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Posts Tagged ‘community organization’

Impressionable

April 18, 2011 Leave a comment

I think that for an individual to fight for the rights of people that are unable to defend themselves, it takes a very compassionate, dedicated leader. Both Juan Parras and Hilton Kelly exemplify this type of extraordinary person. These individuals speak not only intelligently, but also with great poise and passion for people and their rights for a healthy environment. Both of these leaders take these issues to a personal level, because they live in these environmentally unjust areas.

It is difficult to imagine living in an area where it feels like there is no justice and that your voice to rights in unheard. For many of our students even viewing these low-income areas was a first. I was shocked by the size of the petrochemical factories in Port Arthur. These factories are beyond massive, and there are several packed in the city along the water.

In both Houston and Port Arthur economic development is crucial to the success of a community. Economic development indicates that there is relative strength of environmental regimes. For a grassroots movement to be successful there needs to be experiential, scientific and regulatory knowledge, and overall the co production of knowledge. It is inspiring for a student to view individuals playing a role in environmental activism, not only does it make you more aware of environmental justice, but makes you want to work for the good of the common man.

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Witness

April 11, 2011 Leave a comment

Justice is complex, multi-dimensional, and contested.  Whether one steps behind Rawl’s “veil of ignorance” or estimates costs and benefits with the utilitarian calculator, justice rises as an aspiration.  Another view of justice pivots on recognition.  That is, the act of seeing legitimacy in others’ claim, experience, or standing as the first step in addressing unequal distribution of social goods.  But even before that, there is another act necessary for recognition.  It is the act of bearing witness.  To witness is to see without power; testify without act. It is the simple, yet fundamental, step toward justice that we all have to take.  While I see injustice, I may not be in a position to change it.  But nonetheless, to witness offers a move ahead toward our aspirations.  Documentaries, poetry, photographs in some way or another bear witness.  Reflections on the photographs and comments from students after the field trip clearly demonstrate that we have moved one step closer to justice.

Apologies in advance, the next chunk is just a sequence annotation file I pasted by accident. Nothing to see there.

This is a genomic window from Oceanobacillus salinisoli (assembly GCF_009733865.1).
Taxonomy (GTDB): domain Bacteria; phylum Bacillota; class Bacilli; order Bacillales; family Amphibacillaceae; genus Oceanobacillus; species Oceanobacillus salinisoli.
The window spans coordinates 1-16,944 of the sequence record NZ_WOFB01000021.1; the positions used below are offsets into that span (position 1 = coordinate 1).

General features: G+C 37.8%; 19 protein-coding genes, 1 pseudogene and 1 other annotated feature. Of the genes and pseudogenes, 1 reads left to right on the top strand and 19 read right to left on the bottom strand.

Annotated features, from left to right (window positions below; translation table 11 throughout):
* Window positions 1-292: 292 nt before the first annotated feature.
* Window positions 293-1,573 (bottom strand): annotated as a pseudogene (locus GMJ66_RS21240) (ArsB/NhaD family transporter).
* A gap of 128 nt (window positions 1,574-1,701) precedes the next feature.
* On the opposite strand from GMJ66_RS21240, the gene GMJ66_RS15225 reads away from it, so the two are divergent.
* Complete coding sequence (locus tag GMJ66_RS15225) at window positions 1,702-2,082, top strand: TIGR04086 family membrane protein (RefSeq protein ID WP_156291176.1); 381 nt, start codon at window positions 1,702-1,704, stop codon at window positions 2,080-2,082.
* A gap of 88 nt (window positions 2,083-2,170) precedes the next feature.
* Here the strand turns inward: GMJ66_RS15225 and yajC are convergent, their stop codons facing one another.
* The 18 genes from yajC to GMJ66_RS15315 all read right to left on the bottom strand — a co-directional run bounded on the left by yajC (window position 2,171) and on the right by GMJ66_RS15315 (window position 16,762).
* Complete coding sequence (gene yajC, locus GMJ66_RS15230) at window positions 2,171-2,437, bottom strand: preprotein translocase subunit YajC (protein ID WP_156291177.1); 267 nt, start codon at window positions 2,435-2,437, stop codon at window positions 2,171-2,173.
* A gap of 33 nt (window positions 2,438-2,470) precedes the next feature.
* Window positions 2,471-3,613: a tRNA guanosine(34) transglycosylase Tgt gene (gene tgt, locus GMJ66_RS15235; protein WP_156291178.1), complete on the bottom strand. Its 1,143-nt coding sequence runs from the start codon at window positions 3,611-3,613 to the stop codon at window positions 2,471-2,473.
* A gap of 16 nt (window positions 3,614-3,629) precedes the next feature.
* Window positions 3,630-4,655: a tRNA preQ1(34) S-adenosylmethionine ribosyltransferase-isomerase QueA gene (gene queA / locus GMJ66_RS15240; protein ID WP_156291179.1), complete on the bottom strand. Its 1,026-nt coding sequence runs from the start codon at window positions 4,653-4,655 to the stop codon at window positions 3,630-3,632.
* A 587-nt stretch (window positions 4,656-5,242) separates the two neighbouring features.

Juan Parras, TEJAS, 31 April 2011. (Photo Kristin McNabb)

 

Metal crushing facility in Magnolia community, Houston, 31 March 2011 (Photo: Brittany Sikorski)

Congratulations, Hilton Kelley, 2011 Goldman Prize Winner

April 11, 2011 Leave a comment

Congratulations, Hilton, for the 2011 Goldman Prize.  It was an honor to meet you and learn about your work towards environmental justice.  We look forward to working with you in future.

Goldman Prize Video

ABC Affiliate Houston (note: students in video from field trip!)

KUHF Report

The Washington Post (11 April 2011)

San Francisco Chronicle (11 April 2011)

Mediation on the Media

April 1, 2011 Leave a comment

Our class has investigated environmental justice and its multiple facets as a field of study, frame of social and political understanding, and as a social movement.  Several themes have emerged as we explore the history and documentation of environmental justice.  The media–its role as advocate and adversary– frequently appears in the EJ story.  In Sweet Crude, the media distorts, simplifies, and just simply misrepresents the Nigerian struggle for a clean environment  (and their fight against Shell’s collusion with authoritarian government at the hands of paramilitary thugs).  At times, environmental justice fights are “sexy.”   Yet, in Steve Lerner’s recent monograph Sacrifice Zones (2011) and other documentaries, the media offers a critical venue to change minds and perceptions of politicians and the public.  Woven into environmental justice struggles is recognition and claiming a voice; the media is a tool to carry that voice across space and time.   So, where is the line between voyeurism and reporting, or exploitation and representation?

Our visit to Port Arthur provided a glimpse into the relationship between the media and environmental justice advocates;  a television reporter and cameraman along with a major newspaper reporter recorded our visit.  Their presence poked a hole in our classroom “bubble,”  disrupted how we may have envisioned our field interaction with the community.  Some may have refrained from using cell phones for fear of being caught on texting on television. Others may have self censored questions being in the presence of the newsman.  Beyond this self-awarness, the media presence forced us to reflect on our own role as “toxic tourists.”  Are we just as voyeuristic, or the other side of the coin?  Does it depend upon how we conduct ourselves, or what we do with the information once we leave?

Cameraman, Hilton Kelley, and Student

 

AntipodeFoundation.org

A Radical Geography Community

The Channichthyidae

experiments in science

La Jicarita

An Online Magazine of Environmental Politics in New Mexico

The Trash Blog

Finding Away

Human-Environment Research Group

Geography @ Texas A&M University

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